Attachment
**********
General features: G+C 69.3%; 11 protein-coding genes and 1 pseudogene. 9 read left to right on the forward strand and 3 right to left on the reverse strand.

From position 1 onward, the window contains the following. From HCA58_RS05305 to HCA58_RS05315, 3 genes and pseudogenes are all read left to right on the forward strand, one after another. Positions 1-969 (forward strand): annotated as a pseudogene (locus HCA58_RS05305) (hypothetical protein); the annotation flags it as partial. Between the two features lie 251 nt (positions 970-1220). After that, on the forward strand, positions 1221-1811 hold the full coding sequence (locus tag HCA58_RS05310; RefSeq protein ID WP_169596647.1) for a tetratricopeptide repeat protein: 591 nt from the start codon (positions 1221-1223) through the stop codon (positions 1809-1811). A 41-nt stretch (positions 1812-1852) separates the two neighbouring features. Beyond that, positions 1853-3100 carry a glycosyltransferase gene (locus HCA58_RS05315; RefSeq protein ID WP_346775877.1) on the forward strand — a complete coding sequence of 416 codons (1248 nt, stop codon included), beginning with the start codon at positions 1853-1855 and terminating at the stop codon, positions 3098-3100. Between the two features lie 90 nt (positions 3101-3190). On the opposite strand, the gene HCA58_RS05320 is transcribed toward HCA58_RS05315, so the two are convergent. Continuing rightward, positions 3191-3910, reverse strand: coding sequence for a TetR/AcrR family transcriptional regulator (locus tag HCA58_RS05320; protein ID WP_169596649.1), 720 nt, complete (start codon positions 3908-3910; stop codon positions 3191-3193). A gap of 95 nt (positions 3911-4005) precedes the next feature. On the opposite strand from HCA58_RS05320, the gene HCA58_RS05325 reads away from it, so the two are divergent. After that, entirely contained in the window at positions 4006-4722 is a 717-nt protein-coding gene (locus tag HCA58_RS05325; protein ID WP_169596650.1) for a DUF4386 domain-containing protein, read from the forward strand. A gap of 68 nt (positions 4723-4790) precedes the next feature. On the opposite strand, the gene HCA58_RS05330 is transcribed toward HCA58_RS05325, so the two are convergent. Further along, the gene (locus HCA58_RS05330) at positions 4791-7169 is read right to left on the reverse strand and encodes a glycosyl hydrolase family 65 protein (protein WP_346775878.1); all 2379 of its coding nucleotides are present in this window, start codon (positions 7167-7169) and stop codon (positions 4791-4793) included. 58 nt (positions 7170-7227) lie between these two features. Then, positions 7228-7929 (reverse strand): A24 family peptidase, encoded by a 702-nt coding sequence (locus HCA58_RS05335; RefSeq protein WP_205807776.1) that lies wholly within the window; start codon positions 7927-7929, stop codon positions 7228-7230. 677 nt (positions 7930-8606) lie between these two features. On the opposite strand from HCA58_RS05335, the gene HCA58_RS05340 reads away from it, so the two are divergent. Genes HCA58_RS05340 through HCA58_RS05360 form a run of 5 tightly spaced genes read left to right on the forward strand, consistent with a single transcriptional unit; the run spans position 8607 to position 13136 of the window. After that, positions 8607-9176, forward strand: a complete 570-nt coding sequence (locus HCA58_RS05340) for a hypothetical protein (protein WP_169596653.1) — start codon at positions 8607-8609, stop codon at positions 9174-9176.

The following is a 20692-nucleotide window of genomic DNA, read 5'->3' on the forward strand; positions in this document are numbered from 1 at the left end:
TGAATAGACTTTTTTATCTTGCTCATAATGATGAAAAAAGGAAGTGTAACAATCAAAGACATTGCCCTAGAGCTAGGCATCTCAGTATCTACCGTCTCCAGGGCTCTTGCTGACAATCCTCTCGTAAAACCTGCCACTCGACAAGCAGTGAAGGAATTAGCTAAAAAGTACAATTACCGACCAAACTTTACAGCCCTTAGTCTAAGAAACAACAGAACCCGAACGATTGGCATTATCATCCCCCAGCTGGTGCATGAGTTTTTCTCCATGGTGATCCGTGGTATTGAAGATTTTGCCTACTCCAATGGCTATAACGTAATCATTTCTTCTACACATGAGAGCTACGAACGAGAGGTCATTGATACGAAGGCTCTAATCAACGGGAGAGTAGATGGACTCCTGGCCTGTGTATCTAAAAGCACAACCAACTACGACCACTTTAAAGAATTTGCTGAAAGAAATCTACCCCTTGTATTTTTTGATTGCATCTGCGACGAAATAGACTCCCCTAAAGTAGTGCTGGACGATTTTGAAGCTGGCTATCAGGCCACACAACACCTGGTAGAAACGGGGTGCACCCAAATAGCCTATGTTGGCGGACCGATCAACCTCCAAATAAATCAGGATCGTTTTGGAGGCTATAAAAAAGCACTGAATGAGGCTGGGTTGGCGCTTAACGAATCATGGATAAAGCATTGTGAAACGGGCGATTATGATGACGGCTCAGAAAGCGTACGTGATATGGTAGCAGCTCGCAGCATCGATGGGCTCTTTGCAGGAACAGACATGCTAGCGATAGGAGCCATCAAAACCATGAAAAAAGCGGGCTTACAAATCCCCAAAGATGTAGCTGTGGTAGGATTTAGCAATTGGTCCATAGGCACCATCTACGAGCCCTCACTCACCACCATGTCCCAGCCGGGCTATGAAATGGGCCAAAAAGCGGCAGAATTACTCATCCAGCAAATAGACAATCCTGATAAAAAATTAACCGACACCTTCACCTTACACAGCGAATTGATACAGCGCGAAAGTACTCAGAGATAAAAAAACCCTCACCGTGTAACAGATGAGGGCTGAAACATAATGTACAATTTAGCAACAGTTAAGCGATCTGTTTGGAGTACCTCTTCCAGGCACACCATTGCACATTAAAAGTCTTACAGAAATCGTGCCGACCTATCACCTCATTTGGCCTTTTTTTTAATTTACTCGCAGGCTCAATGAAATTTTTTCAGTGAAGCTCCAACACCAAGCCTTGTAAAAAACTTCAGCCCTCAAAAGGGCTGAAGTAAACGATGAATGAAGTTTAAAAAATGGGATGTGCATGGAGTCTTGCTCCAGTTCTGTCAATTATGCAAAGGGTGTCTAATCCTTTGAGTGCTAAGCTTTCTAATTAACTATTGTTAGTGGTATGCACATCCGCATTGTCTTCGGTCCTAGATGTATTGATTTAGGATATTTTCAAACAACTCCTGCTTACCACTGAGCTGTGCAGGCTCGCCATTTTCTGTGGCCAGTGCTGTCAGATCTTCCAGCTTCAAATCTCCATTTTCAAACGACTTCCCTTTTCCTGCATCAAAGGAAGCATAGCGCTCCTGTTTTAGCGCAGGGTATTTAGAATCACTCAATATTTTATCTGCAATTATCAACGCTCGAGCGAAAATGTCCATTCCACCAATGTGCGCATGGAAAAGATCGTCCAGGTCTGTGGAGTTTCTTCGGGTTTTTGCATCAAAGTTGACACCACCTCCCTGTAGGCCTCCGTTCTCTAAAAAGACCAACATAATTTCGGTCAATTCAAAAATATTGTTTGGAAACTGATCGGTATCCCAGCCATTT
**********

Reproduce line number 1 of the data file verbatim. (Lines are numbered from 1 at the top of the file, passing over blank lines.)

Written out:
General features: G+C 69.3%; 11 protein-coding genes and 1 pseudogene. 9 read left to right on the forward strand and 3 right to left on the reverse strand.